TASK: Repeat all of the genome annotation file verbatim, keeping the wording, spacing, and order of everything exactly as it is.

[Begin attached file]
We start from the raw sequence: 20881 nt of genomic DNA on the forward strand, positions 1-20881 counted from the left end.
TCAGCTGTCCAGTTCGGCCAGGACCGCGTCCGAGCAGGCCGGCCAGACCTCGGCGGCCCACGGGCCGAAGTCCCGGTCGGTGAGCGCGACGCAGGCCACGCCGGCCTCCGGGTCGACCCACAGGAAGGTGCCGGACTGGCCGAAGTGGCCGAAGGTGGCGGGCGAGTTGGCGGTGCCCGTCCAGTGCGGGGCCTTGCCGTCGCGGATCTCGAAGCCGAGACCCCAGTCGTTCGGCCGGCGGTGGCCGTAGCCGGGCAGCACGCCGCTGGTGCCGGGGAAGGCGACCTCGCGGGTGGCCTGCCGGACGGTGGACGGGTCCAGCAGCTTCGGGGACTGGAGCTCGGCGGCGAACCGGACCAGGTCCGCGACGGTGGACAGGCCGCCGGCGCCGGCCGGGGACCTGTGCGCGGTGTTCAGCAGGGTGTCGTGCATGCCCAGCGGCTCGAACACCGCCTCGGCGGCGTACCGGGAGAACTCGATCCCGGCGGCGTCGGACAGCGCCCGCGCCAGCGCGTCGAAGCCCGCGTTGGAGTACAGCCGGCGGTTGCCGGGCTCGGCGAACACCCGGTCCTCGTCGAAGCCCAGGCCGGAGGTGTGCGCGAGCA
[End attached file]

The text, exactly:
We start from the raw sequence: 20881 nt of genomic DNA on the forward strand, positions 1-20881 counted from the left end.
TCAGCTGTCCAGTTCGGCCAGGACCGCGTCCGAGCAGGCCGGCCAGACCTCGGCGGCCCACGGGCCGAAGTCCCGGTCGGTGAGCGCGACGCAGGCCACGCCGGCCTCCGGGTCGACCCACAGGAAGGTGCCGGACTGGCCGAAGTGGCCGAAGGTGGCGGGCGAGTTGGCGGTGCCCGTCCAGTGCGGGGCCTTGCCGTCGCGGATCTCGAAGCCGAGACCCCAGTCGTTCGGCCGGCGGTGGCCGTAGCCGGGCAGCACGCCGCTGGTGCCGGGGAAGGCGACCTCGCGGGTGGCCTGCCGGACGGTGGACGGGTCCAGCAGCTTCGGGGACTGGAGCTCGGCGGCGAACCGGACCAGGTCCGCGACGGTGGACAGGCCGCCGGCGCCGGCCGGGGACCTGTGCGCGGTGTTCAGCAGGGTGTCGTGCATGCCCAGCGGCTCGAACACCGCCTCGGCGGCGTACCGGGAGAACTCGATCCCGGCGGCGTCGGACAGCGCCCGCGCCAGCGCGTCGAAGCCCGCGTTGGAGTACAGCCGGCGGTTGCCGGGCTCGGCGAACACCCGGTCCTCGTCGAAGCCCAGGCCGGAGGTGTGCGCGAGCA